gas stimulus package?

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Ashiwi
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Re: gas stimulus package?

Postby Ashiwi » Sat May 24, 2008 12:46 am

Sarvis wrote:
Corth wrote:Again we're talking fantasyland. "Could have been". "Should have been". Etc.
...
What is it exactly that you wanted to prevent? Life from happening?



Wow Corth. Just... wow.

Your basic argument is that we're better off not preventing something that's preventable. There's no point in addressing a problem _before_ it becomes a crisis? Is that really how you run your life? Do you really think that's the best possible way to handle things? How many succesful corporations can you name that take such a stance?


Not exactly... he's been arguing from the beginning that there's no point in thinking proactively as long as the bottom dollar doesn't support profits today. Many successful corporations utilize that approach in their businesses, and it works for them. It's kind of like all those businesses who saved so much money dumping their waste chemicals in the rivers that they could turn around and afford to tidy up their messes after years and years of damage.

Sarvis, you and I are interpreting things differently from Corth. What he sees as "fantasyland" is what you and I tend to call "learning from mistakes of the past." No, we didn't take steps fifty years ago, but apparently what we're missing is the fact that there's no point in taking steps today unless there's instant profit gratification to be had from it.
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Re: gas stimulus package?

Postby Corth » Sat May 24, 2008 1:20 am

Ashiwi & Sarvis,

You guys might very well be right that global warming is a huge menace to the world. Honestly, I have no idea. Lets assume that society has finally reached the point where there is consensus that action needs to be taken to prevent global warming.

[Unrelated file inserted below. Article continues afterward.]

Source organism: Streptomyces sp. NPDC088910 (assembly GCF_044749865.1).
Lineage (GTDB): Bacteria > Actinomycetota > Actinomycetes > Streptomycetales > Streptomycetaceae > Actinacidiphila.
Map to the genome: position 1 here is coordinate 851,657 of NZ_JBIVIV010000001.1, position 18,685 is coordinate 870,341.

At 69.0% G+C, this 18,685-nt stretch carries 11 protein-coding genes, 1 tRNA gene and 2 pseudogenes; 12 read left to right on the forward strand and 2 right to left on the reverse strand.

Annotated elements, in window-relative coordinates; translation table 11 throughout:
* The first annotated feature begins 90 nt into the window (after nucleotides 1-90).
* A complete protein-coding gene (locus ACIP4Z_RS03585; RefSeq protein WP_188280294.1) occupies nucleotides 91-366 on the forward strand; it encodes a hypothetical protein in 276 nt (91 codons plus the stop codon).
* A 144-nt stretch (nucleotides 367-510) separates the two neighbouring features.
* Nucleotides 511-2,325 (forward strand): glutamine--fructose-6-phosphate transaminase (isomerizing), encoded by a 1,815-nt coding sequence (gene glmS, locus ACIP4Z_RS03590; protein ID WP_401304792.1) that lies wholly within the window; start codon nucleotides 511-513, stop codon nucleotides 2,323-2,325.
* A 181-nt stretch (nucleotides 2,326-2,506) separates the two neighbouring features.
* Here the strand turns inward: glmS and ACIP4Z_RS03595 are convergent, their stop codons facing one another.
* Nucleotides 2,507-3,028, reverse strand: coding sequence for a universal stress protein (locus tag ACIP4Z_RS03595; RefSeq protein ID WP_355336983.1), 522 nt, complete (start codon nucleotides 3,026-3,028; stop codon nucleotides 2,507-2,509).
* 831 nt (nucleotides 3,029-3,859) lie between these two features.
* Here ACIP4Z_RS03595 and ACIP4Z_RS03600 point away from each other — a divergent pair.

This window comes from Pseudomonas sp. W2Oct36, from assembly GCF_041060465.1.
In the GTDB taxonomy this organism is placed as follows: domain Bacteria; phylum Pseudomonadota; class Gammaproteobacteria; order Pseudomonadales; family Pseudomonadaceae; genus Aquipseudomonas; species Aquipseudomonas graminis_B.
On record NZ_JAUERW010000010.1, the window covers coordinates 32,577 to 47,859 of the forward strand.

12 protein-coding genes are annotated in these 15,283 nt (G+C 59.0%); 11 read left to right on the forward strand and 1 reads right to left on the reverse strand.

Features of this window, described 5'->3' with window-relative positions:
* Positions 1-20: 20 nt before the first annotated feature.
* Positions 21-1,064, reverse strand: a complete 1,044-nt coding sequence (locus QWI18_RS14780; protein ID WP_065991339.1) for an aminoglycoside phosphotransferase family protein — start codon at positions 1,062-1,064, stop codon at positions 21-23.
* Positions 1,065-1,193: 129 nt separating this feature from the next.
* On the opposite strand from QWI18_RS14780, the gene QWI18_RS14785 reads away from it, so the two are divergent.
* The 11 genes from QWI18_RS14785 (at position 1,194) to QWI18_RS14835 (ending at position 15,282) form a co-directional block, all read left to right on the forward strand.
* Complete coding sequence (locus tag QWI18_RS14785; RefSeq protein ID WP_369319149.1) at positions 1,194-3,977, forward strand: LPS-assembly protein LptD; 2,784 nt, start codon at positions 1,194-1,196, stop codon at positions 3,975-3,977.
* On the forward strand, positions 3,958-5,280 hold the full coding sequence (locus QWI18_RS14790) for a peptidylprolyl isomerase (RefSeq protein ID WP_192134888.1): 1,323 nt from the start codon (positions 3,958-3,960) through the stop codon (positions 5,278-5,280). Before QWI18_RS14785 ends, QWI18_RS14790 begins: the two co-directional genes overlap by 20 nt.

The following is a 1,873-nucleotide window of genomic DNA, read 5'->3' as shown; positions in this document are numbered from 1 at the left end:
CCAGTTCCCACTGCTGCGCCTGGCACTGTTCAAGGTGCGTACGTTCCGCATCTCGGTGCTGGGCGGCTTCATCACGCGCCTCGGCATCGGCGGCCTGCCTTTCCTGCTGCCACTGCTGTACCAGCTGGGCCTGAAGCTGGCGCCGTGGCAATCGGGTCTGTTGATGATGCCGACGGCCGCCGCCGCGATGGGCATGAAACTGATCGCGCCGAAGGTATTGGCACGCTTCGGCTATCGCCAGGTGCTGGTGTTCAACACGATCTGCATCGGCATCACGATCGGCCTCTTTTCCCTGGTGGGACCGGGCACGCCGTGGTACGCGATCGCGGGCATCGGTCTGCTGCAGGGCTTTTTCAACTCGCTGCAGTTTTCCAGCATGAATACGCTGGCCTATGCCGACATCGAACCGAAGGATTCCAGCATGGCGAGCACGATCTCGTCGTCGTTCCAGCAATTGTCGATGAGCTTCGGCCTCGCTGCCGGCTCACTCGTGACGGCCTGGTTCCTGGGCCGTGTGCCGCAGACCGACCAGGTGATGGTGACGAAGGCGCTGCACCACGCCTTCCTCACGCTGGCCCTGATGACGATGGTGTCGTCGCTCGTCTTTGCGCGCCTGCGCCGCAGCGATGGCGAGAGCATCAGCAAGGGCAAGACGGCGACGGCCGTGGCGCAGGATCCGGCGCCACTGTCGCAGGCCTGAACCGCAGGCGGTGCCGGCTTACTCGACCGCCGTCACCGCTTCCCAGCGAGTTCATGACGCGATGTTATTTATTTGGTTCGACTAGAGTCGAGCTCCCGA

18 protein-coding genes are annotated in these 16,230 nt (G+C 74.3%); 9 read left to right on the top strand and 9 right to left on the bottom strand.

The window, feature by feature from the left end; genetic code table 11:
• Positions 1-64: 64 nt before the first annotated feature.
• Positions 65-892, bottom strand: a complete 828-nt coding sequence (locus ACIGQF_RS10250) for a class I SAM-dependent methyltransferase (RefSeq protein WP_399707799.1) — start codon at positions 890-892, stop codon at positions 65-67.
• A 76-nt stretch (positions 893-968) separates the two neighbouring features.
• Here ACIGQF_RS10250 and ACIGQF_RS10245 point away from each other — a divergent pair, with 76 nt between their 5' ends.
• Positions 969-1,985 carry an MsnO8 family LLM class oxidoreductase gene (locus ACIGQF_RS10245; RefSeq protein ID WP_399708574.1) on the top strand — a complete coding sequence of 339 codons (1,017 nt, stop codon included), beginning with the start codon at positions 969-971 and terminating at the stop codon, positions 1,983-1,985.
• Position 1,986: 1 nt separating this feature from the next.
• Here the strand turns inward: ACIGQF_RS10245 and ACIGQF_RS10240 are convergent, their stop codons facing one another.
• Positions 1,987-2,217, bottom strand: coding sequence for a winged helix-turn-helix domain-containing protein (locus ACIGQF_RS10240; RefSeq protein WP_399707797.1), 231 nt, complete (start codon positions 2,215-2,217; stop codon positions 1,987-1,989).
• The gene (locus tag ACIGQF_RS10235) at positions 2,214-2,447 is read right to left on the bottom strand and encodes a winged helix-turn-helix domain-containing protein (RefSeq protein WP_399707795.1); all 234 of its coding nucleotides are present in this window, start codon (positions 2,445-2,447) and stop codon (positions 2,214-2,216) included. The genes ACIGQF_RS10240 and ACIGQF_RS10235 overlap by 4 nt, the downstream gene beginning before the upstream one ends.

You guys are leaders in congress. What kind of legislation do you propose to address this issue now that everyone agrees with you it needs to be addressed?

My answer: Raise the tax on gasoline. $8 per gallon should do the trick. Can't think of anything more effective to convince people to drive fuel efficient vehicles and use public transportation.

Whats your answer?
Having said all that, the situation has been handled, so this thread is pretty much at an end. -Kossuth

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Re: gas stimulus package?

Postby Sarvis » Sat May 24, 2008 1:43 am

How about actively promote greener technologies? Maybe get the next racing movie to feature electric cars, or hire the same ad execs who push SUVs to create ads promoting fuel efficient vehicles instead.

Fund projects to _provide_ adequate public transportation (which does not exist in any city I've lived in.)

Hire marketing people to convince investors that green technology would be more profitable in the long run. For instance, maybe we could have convinced GM that gas prices were going to hit $4/gallon and they'd have the market on green cars cornered if they released the EV1. :evilgrin:
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Re: gas stimulus package?

Postby Corth » Sat May 24, 2008 1:47 am

Ok, Sarvis says that we should hire a lot of marketing experts to convince consumers that electric cars are cool, and convince investors that green technology is profitable. He also suggests funding mass transit infrastructure, which I agree with given the assumptions we are using for this experiment, and I adopt that for my answer as well.

Its your turn now Ashiwi.
Last edited by Corth on Sat May 24, 2008 1:50 am, edited 1 time in total.
Having said all that, the situation has been handled, so this thread is pretty much at an end. -Kossuth



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Re: gas stimulus package?

Postby Lilira » Sat May 24, 2008 1:50 am

At almost 4 bucks a gallon (in Kentucky anyway) who needs to tax us into submission? $50+ to fill my van today. (3/4 of a tank)

Travel for Memorial Day this year is supposed to be at an all time low. People who would normally be heading out to go camping with the family... staying home because it costs more to gas up the car than buy supplies.

Aside from swimming lessons the first two weeks of summer, and a trip in August, we're pretty much staying home all summer. I wonder how long before I pull all of my hair out?